Horton could. Best to stay clear. He'd asked Cantelli to meet him outside Elms' house and before knocking had quickly briefed him.

Elms stood, trying to glare at them, but it just made him look as though his truss had slipped. Clearly he was not going to offer them a seat. Glancing at his watch, Elms said, 'I can only give you a few minutes.'

You'll give me a lot more than that, sunshine, if I think you're guilty of murder, thought Horton, but arranging his features into a suitably civil expression he said, politely, 'Do you own a car, Mr Elms?'

'Yes. Why?'

'What kind, sir?' asked Cantelli.

Elms looked surprised and baffled at the question. 'A Ford. It's taxed and insured and has a current MOT if that's what you're after.'

'It's colour?'

'Blue. But what's that got to-?'

'Where were you on the third of January?' Horton said briskly. Now let's see what the little gnome comes up with as an alibi for the night Arina had been killed.

'I can't remember.'

'It was the Saturday after New Year's Day, if that helps,' Horton said.

Elms bristled at Horton's sarcasm. He looked set to make some smart remark but Cantelli quickly intervened.

'Perhaps consulting your diary will help, sir?'

Elms considered this for a moment, then replied stiffly, 'I'll fetch it.'

'I'll come with you.'

'There's no need, Sergeant.'

But Cantelli ignored him.

As soon as they had left the room, Horton crossed to the mantelpiece and studied the photographs of Elizabeth Elms. Elms had said that his mother had died in 1981. How old had she been then, he wondered, picking up the gold-effect frame and peering more closely at her. She looked to be about forty when this picture was taken with Gordon, and if she had been in her twenties when working as a nurse at the military hospital in Tripoli then she had died young. Certainly before she had reached fifty.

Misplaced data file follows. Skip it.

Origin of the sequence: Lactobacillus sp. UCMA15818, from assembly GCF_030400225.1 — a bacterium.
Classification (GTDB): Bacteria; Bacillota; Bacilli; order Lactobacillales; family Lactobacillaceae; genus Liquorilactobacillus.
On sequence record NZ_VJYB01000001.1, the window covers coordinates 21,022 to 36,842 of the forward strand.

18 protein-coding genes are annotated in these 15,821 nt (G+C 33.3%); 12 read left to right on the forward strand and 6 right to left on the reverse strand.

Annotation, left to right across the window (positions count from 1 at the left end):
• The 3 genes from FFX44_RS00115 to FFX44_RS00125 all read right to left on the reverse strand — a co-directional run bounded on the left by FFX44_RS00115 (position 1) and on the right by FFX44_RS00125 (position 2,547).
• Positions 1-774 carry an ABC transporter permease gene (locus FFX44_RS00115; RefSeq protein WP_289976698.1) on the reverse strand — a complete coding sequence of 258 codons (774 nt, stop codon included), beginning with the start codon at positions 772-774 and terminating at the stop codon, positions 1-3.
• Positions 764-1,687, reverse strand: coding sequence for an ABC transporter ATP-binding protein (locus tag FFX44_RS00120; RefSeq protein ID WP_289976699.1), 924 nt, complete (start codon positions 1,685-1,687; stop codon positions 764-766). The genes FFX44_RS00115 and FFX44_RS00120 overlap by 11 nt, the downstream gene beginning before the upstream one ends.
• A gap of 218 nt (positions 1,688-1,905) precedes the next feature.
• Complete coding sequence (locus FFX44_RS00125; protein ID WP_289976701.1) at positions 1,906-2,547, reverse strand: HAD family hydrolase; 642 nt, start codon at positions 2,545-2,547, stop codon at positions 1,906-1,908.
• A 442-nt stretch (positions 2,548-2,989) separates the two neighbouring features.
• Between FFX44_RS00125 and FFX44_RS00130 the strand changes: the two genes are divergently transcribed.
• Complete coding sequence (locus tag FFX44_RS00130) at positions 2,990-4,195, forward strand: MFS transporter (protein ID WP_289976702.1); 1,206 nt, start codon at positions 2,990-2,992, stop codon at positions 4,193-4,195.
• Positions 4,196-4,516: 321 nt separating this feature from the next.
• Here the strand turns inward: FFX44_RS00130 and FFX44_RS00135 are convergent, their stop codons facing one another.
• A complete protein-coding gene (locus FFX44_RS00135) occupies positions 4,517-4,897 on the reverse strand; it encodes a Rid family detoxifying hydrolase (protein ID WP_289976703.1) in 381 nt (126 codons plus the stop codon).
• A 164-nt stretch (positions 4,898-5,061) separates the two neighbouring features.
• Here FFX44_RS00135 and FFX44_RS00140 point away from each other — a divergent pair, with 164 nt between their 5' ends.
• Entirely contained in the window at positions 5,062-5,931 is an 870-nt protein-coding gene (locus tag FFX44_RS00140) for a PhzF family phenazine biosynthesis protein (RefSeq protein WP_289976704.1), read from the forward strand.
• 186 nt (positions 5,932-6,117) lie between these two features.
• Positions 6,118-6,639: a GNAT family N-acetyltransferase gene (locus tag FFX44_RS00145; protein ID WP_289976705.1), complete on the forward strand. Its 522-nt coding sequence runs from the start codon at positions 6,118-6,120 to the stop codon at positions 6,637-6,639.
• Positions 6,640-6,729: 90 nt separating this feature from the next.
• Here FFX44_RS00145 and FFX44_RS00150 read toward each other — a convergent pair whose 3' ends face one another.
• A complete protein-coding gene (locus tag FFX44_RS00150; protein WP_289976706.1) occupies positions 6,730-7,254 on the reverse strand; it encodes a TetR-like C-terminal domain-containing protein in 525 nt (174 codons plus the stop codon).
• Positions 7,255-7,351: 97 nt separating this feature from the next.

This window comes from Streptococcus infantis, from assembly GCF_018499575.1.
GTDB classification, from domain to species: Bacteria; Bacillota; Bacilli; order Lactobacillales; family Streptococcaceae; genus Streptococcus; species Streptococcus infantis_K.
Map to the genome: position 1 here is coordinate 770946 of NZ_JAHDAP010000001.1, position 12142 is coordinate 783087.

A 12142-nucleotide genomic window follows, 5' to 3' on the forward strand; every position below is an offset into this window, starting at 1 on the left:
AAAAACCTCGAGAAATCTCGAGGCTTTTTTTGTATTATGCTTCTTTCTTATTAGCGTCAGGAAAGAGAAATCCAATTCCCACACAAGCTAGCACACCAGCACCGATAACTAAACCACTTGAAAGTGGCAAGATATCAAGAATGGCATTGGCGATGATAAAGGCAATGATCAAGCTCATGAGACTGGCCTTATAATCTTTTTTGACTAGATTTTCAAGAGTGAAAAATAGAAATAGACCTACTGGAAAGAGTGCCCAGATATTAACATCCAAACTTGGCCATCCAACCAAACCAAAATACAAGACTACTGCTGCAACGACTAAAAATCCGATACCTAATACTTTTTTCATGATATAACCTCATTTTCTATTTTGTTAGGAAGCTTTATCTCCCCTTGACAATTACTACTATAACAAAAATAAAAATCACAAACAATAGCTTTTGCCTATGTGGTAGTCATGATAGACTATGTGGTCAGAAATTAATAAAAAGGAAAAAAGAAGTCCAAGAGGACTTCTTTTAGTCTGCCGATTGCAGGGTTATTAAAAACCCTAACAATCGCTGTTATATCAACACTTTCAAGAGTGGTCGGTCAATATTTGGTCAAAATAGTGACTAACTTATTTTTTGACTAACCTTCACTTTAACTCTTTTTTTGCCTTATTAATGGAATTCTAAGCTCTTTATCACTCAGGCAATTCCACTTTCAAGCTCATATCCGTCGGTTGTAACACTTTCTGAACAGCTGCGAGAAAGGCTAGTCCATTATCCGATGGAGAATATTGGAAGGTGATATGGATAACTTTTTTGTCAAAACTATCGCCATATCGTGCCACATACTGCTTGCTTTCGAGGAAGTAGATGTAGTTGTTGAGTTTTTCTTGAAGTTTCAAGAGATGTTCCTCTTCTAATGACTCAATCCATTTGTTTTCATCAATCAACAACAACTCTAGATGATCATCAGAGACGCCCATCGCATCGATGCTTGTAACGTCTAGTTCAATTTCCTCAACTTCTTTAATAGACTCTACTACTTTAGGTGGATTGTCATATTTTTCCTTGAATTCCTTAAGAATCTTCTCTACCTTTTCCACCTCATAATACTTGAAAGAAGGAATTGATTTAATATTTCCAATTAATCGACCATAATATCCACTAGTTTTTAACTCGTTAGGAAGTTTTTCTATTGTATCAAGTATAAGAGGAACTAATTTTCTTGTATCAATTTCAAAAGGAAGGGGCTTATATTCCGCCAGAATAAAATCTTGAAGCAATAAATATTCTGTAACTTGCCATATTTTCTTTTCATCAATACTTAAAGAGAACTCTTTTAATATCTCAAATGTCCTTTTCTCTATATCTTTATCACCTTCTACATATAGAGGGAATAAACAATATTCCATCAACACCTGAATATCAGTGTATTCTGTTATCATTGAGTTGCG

He could still see traces of the attractive young woman in the photograph that Dr Nelson had shown him, but whether life, betrayal, desertion, disappointment, or all four had made her mouth tighter and her eyes harder he couldn't say and would never know. And neither would he know whether his own mother might look the same if she were still alive, which he doubted. Or maybe he wanted to believe she was dead because that was easier to cope with than acknowledging the fact that he'd been deliberately ignored for years. The only photograph he'd had of her had been burnt when his beloved boat Nutmeg had been torched by a mad killer. That reminded him that soon he'd have to give up living on the boat borrowed from Sergeant Elkins' friend and find a new home for himself. It was something he had been putting off in the hope of a reconciliation with Catherine, which was now completely out of the question. New Year, new decisions, he thought, pulling himself up. Get somewhere to live, sort out your life.

He turned his mind to Elms. Had Elizabeth Elms told her son who his father was? Did Gordon Elms know what his father had been doing during that missing year? Trueman had confirmed that Sutton had bought Scanaford House in 1976 and that his wife had died in 1980. It was possible that Elizabeth Elms had returned to nursing in London where Gordon Elms had told him they had lived. Maybe she had kept her eye on Christopher Sutton's career and, hearing the news that his wife had died in 1980, had come here in 1981 hoping to rekindle some of the passion or love between her and Christopher Sutton but it had never materialized.

Horton couldn't help his thoughts flitting back to his own mother. Had she done the same on that fateful day in November when she'd left their council flat dressed up in her best clothes, according to the only witness he'd managed to find? Was his father someone like Christopher Sutton, an eminent man, who didn't want his affair acknowledged? Or was he the powerful underworld figure that only recently the Intelligence Directorate had claimed was possible? But perhaps her disappearance had nothing to do with either of these — quite the opposite in fact, and he felt a stirring of excitement that told him he could be right before a reality check said it was more likely he was the result of a one-night stand. He told himself he didn't really care or want to know, but as he heard footsteps in the hall he guessed Gordon Elms had said much the same over the years. And Horton knew it was a lie.

Brandishing the diary, Elms said, 'On the evening of the third of January I was at a private meeting with a client in Newport.'

'Doing what?'

'Helping her to communicate with a loved one.'

'A seance.'